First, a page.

Sex Matters in the Lab

By Lacy Schley
May 29, 2018 10:17 PMNov 19, 2019 9:42 PM


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(Credit: Christos Georghiou/Shutterstock) In 2016, the National Institutes of Health introduced a regulation to address a growing issue in clinical research — sex differences. Until then, most work that relied on animal models tended to use only male critters. The trend was problematic, particularly since any drug therapies based on these studies often worked differently once females were factored into the equation. Since the recent push for more balance, researchers are discovering startling sex differences in their animal models. In that vein, a new study published in Cell Reports found that male and female mice have some major variations in a brain area implicated in common psychiatric disorders.

Chemical Messengers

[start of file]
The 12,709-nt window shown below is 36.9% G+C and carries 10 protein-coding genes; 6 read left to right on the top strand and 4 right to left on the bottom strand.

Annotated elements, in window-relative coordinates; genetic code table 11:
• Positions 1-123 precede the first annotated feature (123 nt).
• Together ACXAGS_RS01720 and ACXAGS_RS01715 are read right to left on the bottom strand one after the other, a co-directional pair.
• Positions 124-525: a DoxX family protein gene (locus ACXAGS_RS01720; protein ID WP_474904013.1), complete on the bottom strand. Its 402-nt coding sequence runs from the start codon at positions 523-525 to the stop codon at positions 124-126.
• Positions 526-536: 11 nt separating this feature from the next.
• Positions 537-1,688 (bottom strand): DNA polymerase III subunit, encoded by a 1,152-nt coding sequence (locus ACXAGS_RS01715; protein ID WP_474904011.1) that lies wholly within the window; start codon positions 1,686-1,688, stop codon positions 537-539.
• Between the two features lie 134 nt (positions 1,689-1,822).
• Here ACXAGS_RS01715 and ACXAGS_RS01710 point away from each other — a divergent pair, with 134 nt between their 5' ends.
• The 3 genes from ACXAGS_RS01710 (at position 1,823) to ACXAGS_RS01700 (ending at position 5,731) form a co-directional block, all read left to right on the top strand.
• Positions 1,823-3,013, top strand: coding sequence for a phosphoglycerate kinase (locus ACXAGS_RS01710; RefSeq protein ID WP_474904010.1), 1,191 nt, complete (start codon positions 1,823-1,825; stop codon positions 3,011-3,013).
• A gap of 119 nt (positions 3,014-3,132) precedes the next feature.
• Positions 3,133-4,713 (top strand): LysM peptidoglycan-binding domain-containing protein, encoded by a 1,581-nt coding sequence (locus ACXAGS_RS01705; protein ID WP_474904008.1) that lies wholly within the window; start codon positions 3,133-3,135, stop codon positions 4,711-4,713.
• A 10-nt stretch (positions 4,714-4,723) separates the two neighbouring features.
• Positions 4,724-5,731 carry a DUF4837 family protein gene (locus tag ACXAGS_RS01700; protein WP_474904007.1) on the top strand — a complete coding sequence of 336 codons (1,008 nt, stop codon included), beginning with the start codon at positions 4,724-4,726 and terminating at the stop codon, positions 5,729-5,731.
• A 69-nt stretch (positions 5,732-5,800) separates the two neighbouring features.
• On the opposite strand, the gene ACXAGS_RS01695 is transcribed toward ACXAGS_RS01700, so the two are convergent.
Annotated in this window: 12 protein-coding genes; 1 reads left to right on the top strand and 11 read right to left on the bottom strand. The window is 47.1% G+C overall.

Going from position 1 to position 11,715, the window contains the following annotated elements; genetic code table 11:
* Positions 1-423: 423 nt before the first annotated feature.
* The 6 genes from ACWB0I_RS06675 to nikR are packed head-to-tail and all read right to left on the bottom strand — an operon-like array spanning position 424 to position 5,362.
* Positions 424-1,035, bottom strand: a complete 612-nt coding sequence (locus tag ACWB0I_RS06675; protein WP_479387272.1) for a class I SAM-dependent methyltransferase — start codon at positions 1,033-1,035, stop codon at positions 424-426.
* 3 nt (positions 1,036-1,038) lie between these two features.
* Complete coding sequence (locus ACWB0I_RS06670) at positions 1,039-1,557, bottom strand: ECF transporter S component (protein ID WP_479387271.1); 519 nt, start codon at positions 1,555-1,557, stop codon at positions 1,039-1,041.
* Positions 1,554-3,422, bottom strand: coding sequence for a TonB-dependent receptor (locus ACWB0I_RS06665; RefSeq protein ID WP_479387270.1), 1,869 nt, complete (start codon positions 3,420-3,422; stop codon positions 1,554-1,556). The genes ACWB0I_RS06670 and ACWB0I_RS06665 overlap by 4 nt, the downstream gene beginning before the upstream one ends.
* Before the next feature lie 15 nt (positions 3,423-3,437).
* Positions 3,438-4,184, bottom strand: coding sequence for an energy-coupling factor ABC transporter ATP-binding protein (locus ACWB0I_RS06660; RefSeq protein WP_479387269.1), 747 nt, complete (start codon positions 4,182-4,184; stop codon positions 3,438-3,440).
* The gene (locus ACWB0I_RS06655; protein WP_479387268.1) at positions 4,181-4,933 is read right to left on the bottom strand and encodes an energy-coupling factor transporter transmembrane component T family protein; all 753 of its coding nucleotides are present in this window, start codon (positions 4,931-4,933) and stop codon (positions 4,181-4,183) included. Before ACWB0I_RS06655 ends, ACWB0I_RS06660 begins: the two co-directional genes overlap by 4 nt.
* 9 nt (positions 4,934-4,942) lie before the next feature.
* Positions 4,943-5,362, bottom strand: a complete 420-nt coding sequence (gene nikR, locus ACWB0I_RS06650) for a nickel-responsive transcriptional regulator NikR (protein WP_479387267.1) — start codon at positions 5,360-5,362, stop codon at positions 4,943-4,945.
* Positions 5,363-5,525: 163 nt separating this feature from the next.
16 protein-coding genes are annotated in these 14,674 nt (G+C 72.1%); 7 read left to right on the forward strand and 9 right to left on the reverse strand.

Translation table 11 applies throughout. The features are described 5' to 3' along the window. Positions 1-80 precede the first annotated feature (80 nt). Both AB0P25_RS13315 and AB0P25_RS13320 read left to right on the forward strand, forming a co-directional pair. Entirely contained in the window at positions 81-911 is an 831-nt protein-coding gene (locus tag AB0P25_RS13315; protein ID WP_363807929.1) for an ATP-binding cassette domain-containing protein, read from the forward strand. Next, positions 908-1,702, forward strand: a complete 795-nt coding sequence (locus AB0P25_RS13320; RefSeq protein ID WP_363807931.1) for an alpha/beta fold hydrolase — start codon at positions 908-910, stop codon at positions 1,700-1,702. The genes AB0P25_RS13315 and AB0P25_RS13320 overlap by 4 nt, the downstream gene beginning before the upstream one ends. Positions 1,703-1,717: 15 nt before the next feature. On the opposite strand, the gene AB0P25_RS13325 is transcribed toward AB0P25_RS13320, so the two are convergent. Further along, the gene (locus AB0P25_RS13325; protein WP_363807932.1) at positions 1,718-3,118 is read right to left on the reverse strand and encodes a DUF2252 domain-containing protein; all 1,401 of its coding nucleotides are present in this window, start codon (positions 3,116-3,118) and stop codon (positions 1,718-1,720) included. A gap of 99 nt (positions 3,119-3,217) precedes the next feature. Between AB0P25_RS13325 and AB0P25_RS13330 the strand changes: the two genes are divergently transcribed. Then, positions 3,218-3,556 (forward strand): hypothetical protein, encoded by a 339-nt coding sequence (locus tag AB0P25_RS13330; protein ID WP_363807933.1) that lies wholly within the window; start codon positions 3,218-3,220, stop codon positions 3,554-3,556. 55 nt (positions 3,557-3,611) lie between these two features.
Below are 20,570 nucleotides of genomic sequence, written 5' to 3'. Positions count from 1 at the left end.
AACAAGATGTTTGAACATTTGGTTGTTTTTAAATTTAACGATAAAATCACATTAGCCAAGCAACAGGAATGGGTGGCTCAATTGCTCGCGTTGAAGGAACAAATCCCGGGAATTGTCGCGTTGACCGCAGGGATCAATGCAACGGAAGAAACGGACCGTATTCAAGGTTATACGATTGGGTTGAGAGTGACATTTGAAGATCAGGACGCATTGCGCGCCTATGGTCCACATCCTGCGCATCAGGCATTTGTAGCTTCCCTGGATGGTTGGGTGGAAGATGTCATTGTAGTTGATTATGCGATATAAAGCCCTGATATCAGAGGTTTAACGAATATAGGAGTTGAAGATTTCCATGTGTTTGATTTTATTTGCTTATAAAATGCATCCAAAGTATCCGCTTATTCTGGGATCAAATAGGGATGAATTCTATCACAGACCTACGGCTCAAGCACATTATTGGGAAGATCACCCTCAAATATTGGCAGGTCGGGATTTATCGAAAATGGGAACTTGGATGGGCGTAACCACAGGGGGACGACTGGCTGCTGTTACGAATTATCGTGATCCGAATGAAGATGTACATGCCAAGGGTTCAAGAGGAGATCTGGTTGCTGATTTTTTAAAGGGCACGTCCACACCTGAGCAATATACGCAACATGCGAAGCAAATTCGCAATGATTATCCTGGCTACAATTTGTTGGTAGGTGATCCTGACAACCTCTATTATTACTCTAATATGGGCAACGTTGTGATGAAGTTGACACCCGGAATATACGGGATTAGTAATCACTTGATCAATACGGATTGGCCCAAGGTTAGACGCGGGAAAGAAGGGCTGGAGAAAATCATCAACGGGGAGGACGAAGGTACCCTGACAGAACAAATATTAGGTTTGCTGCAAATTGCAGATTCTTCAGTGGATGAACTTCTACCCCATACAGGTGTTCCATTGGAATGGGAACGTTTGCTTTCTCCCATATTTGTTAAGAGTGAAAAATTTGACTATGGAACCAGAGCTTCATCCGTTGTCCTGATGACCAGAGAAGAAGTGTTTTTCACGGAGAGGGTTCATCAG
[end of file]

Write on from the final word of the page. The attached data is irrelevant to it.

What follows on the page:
The study, carried out by an international team of researchers from the U.S. and the U.K., focused on the locus coeruleus, a collection of neurons in the brainstem. These neurons release dopamine, a neurotransmitter most notably involved in actions linked to reward. The LC and its corresponding release of the “feel-good” chemical messenger have long been associated with disorders such as attention-deficit/hyperactive disorder (ADHD), major depressive disorder (MDD) and general anxiety disorder. To help provide more insights into research related to these disorders and how sex differences may play a role, the team looked at the expression of more than 3,000 genes in their sex-balanced mouse population. After their analysis, they realized more than 100 of these genes were expressed differently in females. They also noticed females had three times as many so-called EP3 receptors, plus higher levels of expression in two genes — Slc6a15 and Lin28b — linked to MDD. The group then decided to try and figure out if these molecular differences led to any functional differences in the brain. So they dosed the mice with a drug called sulprostone that blocks the EP3 receptors. Next, they exposed the rodents to various stressful situations. They saw that, while the males displayed signs of anxiety, the females remained calm. The newly identified difference, the researchers say, can hopefully help guide future work focused on treatments for psychiatric disorders where the LC plays a role.

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